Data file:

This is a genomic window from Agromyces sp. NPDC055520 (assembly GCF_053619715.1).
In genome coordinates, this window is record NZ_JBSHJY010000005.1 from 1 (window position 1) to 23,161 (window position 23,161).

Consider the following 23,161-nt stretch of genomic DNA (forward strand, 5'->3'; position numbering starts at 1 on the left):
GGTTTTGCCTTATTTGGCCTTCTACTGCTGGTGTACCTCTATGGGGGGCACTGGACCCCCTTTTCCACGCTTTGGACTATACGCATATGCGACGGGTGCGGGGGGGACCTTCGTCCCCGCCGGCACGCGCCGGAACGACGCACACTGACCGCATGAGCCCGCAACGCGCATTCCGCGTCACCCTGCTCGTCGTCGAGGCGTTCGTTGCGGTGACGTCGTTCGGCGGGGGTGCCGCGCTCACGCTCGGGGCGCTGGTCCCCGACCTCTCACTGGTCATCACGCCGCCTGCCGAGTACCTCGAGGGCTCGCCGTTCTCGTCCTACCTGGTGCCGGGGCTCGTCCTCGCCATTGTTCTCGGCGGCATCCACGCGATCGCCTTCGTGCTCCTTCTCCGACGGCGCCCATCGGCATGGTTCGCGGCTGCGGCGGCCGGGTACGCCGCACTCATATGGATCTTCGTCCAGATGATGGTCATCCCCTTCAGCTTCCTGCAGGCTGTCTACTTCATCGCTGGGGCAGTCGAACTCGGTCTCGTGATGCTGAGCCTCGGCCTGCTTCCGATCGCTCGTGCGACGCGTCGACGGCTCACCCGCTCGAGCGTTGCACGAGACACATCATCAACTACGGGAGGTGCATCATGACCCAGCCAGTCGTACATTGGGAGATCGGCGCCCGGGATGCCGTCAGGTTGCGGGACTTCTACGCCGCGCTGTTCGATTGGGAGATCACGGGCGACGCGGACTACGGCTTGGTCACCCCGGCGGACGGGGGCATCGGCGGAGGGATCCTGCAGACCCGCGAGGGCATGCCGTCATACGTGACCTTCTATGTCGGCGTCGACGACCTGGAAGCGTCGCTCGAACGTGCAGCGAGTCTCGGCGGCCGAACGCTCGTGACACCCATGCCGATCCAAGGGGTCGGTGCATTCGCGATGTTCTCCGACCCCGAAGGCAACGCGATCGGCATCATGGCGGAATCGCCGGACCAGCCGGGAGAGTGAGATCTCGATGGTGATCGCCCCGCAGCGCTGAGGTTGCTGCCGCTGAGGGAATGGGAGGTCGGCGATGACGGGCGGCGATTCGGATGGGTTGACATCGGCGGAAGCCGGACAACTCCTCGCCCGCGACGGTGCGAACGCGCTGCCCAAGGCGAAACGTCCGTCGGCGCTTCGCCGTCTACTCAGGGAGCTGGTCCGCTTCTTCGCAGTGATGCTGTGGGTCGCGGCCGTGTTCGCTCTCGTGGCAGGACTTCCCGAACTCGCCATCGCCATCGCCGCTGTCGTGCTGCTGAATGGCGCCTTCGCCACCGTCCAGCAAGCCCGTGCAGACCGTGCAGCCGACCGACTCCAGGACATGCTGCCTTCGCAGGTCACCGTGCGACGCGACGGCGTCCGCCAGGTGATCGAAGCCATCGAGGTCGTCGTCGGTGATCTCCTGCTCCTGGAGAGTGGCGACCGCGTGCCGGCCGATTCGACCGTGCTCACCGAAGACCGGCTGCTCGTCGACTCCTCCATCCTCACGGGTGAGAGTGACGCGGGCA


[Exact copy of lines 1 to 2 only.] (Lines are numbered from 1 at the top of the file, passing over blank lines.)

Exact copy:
This is a genomic window from Agromyces sp. NPDC055520 (assembly GCF_053619715.1).
In genome coordinates, this window is record NZ_JBSHJY010000005.1 from 1 (window position 1) to 23,161 (window position 23,161).